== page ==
Spiro Agnew was a conservative so there is that. I mean he certainly was not not very representative of the Northeast to be instrumental in implementing the Southern strategy. Nancy Pelosi is more in line with coastal politics. However I find it hard to see her as a Northerner when she talks the way she does (sounding like Miss Kay from Duck Dynasty).

Anyway, the state also is part of the Black Belt which no Northern state can lay claim to. So there is that. Also Arabbers in Baltimore are largest very Southern in culture. It isn't as easy as you think it is. Lots of people who are Maryland liberals also work in DC and aren't natives.

But the history of toe state means it has never leaned one way or another.
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Old 11-26-2017, 08:38 PM
 
Location: Philadelphia
1,320 posts, read 2,744,534 times
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Originally Posted by EddieOlSkool View Post
Many West Virginia natives don't identify with the South. From what I understand it is less than half who consider themselves Southern.

Heck some of them remind me more of Pittsburgh people than of Southerners.
That's not true. You are thinking of the Southern Focus Poll which asked 8 West Virginians each year if they were southern.


"We asked survey respondents where they lived and then asked if they identified as Southern. Of course, the people most likely to identify themselves as Southern lived in the Southern states, but it may surprise you to learn that about half of Floridians donít consider themselves Southern. West Virginians were more likely to identify as Southern than their Virginia counterparts (even though the states are side by side). As well, you can find a decent number of Southerners as far north as New Hampshire and Washington."


https://www.twiddy.com/southern-charm/
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Old 11-27-2017, 12:00 PM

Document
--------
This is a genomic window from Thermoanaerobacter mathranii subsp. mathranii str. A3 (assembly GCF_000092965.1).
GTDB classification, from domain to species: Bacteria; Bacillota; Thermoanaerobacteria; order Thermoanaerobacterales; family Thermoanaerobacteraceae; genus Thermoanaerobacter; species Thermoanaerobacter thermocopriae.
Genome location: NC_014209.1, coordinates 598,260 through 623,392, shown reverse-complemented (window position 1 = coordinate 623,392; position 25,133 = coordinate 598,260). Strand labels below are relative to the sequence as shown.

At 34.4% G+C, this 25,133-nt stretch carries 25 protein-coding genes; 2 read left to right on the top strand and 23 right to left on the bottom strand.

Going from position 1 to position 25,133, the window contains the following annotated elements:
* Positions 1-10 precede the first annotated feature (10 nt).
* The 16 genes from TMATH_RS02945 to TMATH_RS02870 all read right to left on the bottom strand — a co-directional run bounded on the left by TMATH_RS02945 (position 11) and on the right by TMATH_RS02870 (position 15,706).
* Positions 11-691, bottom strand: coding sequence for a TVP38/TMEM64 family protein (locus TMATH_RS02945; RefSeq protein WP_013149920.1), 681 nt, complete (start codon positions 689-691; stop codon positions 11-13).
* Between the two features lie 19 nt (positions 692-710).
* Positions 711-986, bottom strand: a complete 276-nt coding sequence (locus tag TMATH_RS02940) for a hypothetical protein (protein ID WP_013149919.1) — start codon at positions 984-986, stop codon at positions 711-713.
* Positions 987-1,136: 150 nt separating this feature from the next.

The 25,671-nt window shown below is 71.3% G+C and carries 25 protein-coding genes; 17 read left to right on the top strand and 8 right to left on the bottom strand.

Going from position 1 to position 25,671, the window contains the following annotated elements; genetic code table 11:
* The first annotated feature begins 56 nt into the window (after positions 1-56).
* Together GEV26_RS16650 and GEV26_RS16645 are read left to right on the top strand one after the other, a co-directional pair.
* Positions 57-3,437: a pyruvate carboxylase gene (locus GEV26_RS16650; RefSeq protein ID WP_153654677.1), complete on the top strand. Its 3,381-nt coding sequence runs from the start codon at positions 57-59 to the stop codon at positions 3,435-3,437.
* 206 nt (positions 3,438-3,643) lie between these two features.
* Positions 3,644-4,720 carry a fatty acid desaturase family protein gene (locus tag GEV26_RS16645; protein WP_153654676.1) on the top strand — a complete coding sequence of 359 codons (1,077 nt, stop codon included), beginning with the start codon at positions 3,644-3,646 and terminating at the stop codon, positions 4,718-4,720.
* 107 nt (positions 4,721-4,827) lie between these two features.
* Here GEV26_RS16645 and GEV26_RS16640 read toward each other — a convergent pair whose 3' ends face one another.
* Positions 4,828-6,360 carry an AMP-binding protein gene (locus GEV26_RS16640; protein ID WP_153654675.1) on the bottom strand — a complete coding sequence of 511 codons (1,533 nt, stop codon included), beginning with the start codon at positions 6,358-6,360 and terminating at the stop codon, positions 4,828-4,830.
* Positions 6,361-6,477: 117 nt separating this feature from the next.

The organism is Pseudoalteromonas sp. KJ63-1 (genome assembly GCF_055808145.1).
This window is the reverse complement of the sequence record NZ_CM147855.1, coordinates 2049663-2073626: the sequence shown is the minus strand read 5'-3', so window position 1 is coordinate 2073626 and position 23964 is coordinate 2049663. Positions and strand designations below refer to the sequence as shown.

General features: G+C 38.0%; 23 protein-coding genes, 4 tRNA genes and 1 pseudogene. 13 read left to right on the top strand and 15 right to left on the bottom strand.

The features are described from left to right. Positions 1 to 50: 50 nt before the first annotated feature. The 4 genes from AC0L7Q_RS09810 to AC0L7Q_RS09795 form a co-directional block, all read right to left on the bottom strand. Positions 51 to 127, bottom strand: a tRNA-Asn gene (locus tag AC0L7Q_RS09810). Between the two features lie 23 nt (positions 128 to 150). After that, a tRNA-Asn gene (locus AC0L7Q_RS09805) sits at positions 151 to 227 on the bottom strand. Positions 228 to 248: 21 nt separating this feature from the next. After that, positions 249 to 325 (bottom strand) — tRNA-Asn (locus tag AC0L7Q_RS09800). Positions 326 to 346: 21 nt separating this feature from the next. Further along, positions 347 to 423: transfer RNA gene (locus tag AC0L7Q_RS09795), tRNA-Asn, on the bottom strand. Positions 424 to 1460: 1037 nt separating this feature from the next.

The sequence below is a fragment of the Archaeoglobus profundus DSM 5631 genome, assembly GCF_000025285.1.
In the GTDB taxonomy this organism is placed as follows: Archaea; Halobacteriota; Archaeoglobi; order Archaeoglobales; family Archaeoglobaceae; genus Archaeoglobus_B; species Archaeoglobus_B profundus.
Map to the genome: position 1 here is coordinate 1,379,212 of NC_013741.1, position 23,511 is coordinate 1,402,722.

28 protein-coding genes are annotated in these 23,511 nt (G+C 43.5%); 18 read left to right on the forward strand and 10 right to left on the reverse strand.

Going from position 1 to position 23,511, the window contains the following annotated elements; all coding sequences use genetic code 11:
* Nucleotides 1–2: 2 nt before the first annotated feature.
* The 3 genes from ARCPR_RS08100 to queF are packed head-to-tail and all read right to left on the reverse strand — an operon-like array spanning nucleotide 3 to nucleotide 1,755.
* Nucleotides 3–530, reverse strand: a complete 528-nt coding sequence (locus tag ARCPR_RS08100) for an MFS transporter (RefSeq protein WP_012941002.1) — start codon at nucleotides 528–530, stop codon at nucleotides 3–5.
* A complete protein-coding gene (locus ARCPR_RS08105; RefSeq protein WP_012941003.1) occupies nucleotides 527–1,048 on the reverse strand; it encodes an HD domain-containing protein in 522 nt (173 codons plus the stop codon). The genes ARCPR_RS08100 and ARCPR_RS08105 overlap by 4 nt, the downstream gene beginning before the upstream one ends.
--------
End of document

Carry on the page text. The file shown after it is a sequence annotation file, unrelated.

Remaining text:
Location: SF, CA
1,508 posts, read 677,239 times
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Quote:
Originally Posted by EddieOlSkool View Post
This is why I said Maryland is neither. Also, are we going to discount areas like the Eastern Shore? You can't say that Pennsylvania has an area where people largely identify as Southern.

Spiro Agnew was a conservative so there is that. I mean he certainly was not not very representative of the Northeast to be instrumental in implementing the Southern strategy. Nancy Pelosi is more in line with coastal politics. However I find it hard to see her as a Northerner when she talks the way she does (sounding like Miss Kay from Duck Dynasty).

Anyway, the state also is part of the Black Belt which no Northern state can lay claim to. So there is that. Also Arabbers in Baltimore are largest very Southern in culture. It isn't as easy as you think it is. Lots of people who are Maryland liberals also work in DC and aren't natives.

But the history of toe state means it has never leaned one way or another.
No two states are identitical... but if you're going to arrange them in groups (the original premise of this thread, remember) the sensible thing to do is to put a state like Maryland in with the group it resembles most closely. I think I've shown that there are many reasons (economy, religion, politics) why Maryland resembles the states to the north much more than the ones to the south.

And the underlying reason for most of those characteristics is that Maryland was and is a very urban state. If you look for other states historically dominated by their big metro areas, the easiest example is Massachusetts. There is no comparable Southern state.